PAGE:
Eucharistic adoration

vocations-aspirantsOne Michigan parish — Christ the King in Ann Arbor — has had more than 20 men ordained in the last 10 years. Twenty-four parishioners are now in the seminary, and more than 20 women have made vows in religious orders. A dozen more women are currently in formation.

Deacon Dan Foley, a member of Legatus’ Ann Arbor Chapter, serves at Christ the King. He said vocations flow from having supportive families, strong priestly leadership and Eucharistic adoration.

“We try to foster an environment where members of the parish have a chance to encounter Christ,” he said. “If you have no personal relationship with the Lord, then you can’t hear the call.”

The parish of only 800 families has a perpetual adoration chapel where parishioners can spend time with the Lord around the clock. “We constantly have people in front of the Eucharist,” Foley said.

Sullivan, too, has noticed the incredible response to Eucharistic adoration in her diocese of Rockville Center, N.Y.

“Six months after Pope Benedict XVI came to New York last year, we decided to organize a holy hour for young men who were discerning a vocation,” said Sullivan. “We got 125 college kids at the first holy hour.”

After the first meeting, the diocese organized a monthly holy hour. At each meeting, they offered Eucharistic Adoration, a hero sandwich and time to play dodge ball.

“Last month, we had 325 kids from eighth grade to college age,” said Sullivan. “And believe me, they weren’t there for the dodge ball or the hero!

“Vocations are coming from these kids. They sit before the Blessed Sacrament asking God, ‘I need to know what you want me to do,’” she said. “Our lives are crazy busy with cell phones, e-mail and Blackberries. When we turn down the volume, we allow the Lord to break through. Adoration is helping vocations, and it’s not just about the priesthood. It’s any vocation.”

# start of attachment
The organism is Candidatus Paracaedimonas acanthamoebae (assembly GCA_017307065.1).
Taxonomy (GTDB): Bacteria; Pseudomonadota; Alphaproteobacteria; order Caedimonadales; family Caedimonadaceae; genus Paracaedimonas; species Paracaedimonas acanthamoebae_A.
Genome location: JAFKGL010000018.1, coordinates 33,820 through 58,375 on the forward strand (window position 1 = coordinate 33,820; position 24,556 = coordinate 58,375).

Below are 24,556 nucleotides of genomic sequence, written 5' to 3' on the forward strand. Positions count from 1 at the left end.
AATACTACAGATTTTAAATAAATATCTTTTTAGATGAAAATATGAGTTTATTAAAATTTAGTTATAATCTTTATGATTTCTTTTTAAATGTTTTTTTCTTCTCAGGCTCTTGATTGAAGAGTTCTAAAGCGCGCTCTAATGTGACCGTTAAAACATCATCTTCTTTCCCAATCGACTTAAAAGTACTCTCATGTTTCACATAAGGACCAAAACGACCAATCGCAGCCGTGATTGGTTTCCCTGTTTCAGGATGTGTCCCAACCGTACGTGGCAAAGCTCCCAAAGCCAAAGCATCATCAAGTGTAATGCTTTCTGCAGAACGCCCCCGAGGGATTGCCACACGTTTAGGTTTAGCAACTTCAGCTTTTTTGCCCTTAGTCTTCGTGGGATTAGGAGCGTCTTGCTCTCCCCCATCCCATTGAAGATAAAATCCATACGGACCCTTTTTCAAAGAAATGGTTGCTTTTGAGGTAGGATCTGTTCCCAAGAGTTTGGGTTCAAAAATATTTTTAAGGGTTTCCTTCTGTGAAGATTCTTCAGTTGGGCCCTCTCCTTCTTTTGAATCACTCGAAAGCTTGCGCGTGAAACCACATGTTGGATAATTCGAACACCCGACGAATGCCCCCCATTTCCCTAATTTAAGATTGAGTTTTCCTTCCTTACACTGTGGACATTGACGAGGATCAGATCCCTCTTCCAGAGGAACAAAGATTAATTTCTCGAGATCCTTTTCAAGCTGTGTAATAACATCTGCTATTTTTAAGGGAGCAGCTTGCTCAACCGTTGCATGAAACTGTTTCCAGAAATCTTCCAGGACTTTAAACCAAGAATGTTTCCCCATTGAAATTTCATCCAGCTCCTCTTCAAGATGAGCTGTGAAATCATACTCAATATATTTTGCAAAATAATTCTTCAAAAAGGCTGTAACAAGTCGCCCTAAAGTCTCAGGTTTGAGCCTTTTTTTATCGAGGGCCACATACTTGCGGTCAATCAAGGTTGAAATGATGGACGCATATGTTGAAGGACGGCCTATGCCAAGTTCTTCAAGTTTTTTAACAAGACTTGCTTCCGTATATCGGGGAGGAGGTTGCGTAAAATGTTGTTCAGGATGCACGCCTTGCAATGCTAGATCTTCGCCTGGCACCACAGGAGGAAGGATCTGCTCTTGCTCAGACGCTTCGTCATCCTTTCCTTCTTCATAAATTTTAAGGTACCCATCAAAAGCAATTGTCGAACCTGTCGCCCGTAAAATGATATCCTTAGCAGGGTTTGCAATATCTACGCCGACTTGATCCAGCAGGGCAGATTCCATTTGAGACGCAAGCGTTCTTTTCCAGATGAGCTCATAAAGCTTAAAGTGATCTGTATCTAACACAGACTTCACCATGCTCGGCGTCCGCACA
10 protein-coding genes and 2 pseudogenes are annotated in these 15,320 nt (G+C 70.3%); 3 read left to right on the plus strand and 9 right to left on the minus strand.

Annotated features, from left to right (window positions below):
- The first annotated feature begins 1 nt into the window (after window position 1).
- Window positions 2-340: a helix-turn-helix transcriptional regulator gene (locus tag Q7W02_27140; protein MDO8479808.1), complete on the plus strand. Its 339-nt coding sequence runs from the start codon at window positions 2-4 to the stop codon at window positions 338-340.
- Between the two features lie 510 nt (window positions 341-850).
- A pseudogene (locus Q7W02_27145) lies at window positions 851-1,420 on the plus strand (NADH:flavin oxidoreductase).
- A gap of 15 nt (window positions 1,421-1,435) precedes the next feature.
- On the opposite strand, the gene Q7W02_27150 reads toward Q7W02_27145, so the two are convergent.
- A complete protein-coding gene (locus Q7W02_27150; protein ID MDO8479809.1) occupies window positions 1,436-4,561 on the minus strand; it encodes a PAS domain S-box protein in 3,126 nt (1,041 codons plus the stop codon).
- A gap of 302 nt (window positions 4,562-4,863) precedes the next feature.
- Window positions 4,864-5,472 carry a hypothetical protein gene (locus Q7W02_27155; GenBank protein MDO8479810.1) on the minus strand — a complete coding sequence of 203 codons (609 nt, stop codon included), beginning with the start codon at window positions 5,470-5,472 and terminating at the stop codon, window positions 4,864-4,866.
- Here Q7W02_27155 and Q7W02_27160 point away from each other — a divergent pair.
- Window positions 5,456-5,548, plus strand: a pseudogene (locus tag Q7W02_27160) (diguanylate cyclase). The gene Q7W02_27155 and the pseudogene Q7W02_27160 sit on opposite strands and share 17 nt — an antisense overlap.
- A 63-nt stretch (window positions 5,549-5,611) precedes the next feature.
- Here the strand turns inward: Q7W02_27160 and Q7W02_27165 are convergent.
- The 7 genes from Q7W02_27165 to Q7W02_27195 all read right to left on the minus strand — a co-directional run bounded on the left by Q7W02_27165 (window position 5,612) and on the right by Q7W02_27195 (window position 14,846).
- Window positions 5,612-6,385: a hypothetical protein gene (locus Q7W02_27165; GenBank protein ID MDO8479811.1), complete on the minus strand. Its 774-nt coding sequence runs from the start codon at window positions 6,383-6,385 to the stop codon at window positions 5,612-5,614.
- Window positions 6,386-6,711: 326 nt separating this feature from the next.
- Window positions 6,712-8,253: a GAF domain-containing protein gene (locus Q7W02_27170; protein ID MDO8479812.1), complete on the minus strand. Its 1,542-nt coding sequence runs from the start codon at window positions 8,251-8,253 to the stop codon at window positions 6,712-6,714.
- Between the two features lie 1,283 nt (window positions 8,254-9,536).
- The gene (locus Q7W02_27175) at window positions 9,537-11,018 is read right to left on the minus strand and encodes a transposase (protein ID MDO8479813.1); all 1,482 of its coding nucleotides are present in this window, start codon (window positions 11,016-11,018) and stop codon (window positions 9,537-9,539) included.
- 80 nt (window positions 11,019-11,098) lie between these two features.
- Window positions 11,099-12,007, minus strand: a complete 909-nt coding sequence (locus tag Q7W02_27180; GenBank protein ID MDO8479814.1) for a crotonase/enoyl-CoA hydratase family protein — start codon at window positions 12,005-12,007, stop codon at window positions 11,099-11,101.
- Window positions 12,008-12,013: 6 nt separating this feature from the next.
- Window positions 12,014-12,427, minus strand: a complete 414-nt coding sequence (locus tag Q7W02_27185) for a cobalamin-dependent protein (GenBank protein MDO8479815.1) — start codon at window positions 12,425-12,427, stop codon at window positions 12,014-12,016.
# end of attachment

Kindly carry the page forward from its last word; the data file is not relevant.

JP2 influence

The USCCB’s Fr. Toups attributes vocations growth to Pope John Paul II’s 27-year pontificate and his renewal of the Church’s vision of the priesthood.

“There was great confusion after Vatican II among the laity and the priesthood about their nature,” said Fr. Toups. “John Paul II’s pontificate recovered that identity. Now we have the John Paul II generation responding to the invitation to ‘be not afraid.’ Men are seeking that – especially in dioceses where bishops are strong supporters of vocations.”

Sister Joseph Andrew concurs. “The John Paul II generation is looking for sacrifice,” she said. “They don’t want to mitigate the sacrifice. They want the habit. They don’t want to enter a place of confusion. God is generous with open hearts that go for the ideal. Young people want heroism and totality. Anything else rings as shallow.”

So is there a vocations crisis in America?

“Absolutely not,” said Tuohy. “There is a call to renewal. People really want to serve the Church in courageous ways. It’s a hopeful time.”

“When Pope Benedict came to Dunwoodie Seminary, I went with 80 discerners and 120 college kids,” said Sullivan. “When he walked out on stage you should have seen the reaction, the energy of this event. I remember thinking, ‘There is no vocations crisis here.’”

Sabrina Arena Ferrisi is a Legatus Magazine staff writer.